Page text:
Indoor mushroom farm Lowcountry Fungi

Plenty of people picked up new hobbies during the COVID-19 shutdown — some tried their hands at bread-baking, while others dusted off their golf clubs or started a home renovation project. Lowcountry Fungi co-owners Jonathan Cox and Benny Mosiman started an indoor mushroom farm. 

"Many years ago, I was part of the Charleston Permaculture Guild and loved making mushroom logs and just did it casually," said Cox, who also owns a local kombucha company, One Love. "When COVID happened, production from One Love kind of slowed down. So mushrooms came up, and I saw that there wasn't really a good gourmet mushroom farm in Charleston." 

 An idea started to form, and Cox hit the road in summer 2020, learning the ins and outs of indoor mushroom farming from Myers Mushrooms owner Eric Myers in Wichita, Kan. Cox and Mosiman then built their own 1,000-foot facility in the same Johns Island warehouse as One Love, where they grow five mushroom varieties: blue oysters, lion's mane, king trumpet, pioppini and black pearls. According to Cox, growing indoors allows for more quality control.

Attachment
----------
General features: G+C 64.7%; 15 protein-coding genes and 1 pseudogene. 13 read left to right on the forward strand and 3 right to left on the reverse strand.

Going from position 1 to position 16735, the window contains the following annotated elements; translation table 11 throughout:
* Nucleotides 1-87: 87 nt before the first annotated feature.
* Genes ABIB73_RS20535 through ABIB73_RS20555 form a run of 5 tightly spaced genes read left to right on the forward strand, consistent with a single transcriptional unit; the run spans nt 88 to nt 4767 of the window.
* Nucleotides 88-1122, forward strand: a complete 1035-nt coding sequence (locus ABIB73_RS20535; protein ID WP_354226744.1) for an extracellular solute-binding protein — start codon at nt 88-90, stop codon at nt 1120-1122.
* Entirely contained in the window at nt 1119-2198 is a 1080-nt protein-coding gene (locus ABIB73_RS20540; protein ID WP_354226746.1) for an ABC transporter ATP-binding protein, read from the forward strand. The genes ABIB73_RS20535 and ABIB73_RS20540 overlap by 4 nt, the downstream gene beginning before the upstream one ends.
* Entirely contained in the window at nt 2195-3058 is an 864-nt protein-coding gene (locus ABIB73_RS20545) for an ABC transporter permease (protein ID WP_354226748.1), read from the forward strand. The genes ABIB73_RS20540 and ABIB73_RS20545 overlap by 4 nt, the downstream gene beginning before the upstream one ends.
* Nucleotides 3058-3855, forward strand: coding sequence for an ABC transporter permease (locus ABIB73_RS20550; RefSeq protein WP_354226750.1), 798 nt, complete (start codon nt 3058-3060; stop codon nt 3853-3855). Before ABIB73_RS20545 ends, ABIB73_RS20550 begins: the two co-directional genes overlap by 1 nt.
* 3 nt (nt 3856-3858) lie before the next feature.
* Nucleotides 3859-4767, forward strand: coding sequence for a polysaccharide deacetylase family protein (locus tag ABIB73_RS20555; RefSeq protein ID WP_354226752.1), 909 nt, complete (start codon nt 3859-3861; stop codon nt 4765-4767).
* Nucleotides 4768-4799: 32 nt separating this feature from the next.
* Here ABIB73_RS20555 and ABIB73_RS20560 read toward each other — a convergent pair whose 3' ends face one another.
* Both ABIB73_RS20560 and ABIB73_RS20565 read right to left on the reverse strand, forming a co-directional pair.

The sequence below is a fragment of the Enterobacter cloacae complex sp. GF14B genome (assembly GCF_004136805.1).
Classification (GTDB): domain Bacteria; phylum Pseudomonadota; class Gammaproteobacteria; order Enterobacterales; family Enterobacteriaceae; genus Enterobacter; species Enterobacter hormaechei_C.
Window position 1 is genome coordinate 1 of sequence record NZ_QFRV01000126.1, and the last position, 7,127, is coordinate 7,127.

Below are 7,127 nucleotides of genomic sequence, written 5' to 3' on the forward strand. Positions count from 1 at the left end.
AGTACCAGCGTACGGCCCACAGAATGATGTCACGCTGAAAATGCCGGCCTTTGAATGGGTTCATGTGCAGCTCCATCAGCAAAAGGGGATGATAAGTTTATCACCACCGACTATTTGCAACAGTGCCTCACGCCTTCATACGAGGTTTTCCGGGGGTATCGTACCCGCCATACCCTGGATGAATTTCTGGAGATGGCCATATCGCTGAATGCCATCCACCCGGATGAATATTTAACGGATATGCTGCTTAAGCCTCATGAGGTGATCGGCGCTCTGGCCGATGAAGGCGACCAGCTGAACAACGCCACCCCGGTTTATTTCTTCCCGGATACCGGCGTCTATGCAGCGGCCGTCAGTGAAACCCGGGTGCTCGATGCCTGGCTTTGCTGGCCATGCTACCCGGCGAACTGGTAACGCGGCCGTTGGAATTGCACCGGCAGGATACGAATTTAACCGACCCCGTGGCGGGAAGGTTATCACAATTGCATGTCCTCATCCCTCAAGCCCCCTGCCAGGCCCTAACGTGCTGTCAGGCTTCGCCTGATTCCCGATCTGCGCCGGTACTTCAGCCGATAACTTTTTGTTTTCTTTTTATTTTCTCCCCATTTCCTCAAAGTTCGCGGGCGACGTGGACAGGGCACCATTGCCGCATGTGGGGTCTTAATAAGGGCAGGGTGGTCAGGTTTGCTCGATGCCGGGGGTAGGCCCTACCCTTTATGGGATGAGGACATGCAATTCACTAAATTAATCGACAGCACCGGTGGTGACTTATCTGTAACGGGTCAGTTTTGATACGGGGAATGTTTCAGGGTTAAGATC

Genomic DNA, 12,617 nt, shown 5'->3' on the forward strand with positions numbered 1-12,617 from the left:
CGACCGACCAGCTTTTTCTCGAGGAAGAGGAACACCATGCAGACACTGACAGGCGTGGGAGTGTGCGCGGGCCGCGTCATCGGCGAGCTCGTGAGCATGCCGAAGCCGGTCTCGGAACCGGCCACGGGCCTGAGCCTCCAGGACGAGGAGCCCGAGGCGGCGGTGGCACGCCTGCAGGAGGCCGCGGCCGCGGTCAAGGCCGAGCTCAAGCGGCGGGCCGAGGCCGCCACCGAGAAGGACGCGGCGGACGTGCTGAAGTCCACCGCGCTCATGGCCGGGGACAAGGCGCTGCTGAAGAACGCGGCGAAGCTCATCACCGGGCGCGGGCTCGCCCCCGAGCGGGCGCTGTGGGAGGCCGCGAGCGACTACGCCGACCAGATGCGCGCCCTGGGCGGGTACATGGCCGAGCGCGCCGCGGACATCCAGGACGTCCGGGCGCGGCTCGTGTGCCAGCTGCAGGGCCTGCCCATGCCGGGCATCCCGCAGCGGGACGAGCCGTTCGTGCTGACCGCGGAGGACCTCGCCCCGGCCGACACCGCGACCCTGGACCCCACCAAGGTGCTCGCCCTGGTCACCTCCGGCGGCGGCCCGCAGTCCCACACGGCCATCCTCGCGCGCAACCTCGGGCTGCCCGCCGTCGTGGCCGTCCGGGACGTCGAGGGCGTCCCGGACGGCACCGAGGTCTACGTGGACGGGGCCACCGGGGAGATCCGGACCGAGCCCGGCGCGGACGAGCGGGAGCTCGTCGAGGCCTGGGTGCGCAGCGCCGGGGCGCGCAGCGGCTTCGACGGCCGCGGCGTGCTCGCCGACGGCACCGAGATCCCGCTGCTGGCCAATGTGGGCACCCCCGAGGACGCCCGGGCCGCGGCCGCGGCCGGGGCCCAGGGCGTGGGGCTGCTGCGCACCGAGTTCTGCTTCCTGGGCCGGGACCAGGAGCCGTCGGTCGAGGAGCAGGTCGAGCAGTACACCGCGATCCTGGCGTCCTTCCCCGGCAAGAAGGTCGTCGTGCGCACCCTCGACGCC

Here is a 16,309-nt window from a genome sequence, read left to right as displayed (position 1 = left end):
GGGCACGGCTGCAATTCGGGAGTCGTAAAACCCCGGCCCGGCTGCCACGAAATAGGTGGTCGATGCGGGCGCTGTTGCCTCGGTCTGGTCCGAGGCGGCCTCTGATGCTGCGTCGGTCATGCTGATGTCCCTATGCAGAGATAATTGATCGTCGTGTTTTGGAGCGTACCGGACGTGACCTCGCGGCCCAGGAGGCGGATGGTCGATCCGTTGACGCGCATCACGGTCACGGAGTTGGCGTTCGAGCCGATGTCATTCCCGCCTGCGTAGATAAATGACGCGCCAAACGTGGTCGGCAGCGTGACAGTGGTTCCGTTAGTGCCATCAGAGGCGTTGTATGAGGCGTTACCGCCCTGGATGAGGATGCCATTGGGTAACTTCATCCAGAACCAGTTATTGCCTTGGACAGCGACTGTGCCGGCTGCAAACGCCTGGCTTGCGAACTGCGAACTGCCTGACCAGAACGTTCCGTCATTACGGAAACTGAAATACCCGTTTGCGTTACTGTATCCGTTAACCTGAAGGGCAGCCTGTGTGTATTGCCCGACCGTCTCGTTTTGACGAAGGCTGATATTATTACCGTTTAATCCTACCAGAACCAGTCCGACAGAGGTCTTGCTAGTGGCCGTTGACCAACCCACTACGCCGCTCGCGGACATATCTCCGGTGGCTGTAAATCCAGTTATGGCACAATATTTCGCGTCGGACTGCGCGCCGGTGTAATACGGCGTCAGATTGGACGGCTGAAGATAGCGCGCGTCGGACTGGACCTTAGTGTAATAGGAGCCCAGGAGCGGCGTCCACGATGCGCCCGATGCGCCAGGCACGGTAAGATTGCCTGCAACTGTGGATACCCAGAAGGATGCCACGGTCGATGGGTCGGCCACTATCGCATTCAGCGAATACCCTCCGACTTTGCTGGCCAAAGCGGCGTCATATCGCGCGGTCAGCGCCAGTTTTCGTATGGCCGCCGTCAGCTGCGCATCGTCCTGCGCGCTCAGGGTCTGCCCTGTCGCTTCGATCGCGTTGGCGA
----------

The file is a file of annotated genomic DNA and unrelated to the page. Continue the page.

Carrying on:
Cox's substrate is placed in a plastic bag where the mushrooms grow made of oak sawdust and soybean hulls. After the bags are run through a steam sterilizer to kill competitive micro-organisms, they are inoculated with the mycelium. The bags are then sealed for 4-6 weeks, allowing the mycelium to colonize the substrate. Still with us? 

Once the bags are fully colonized, Cox takes them into his 200-square-foot "Grow Room" — which mimics a forest with 95% humidity and a temperature in the high 50s — and cuts open the bags. Exposure to oxygen, cool temperatures, and high humidity stimulates the mushroom's growth. Once harvested and packaged, the mushrooms are ready to be sold to trendy downtown spots like 167 Raw, Babas on Cannon, Basic Kitchen, and Daps Breakfast, and Imbibe. 

"People like our mushrooms because our grow room is top-notch," Cox said. "Growing them in cold temperatures and harvesting them young are definitely reasons why chefs love our mushrooms over most others."

Read the complete article at www.charlestoncitypaper.com.


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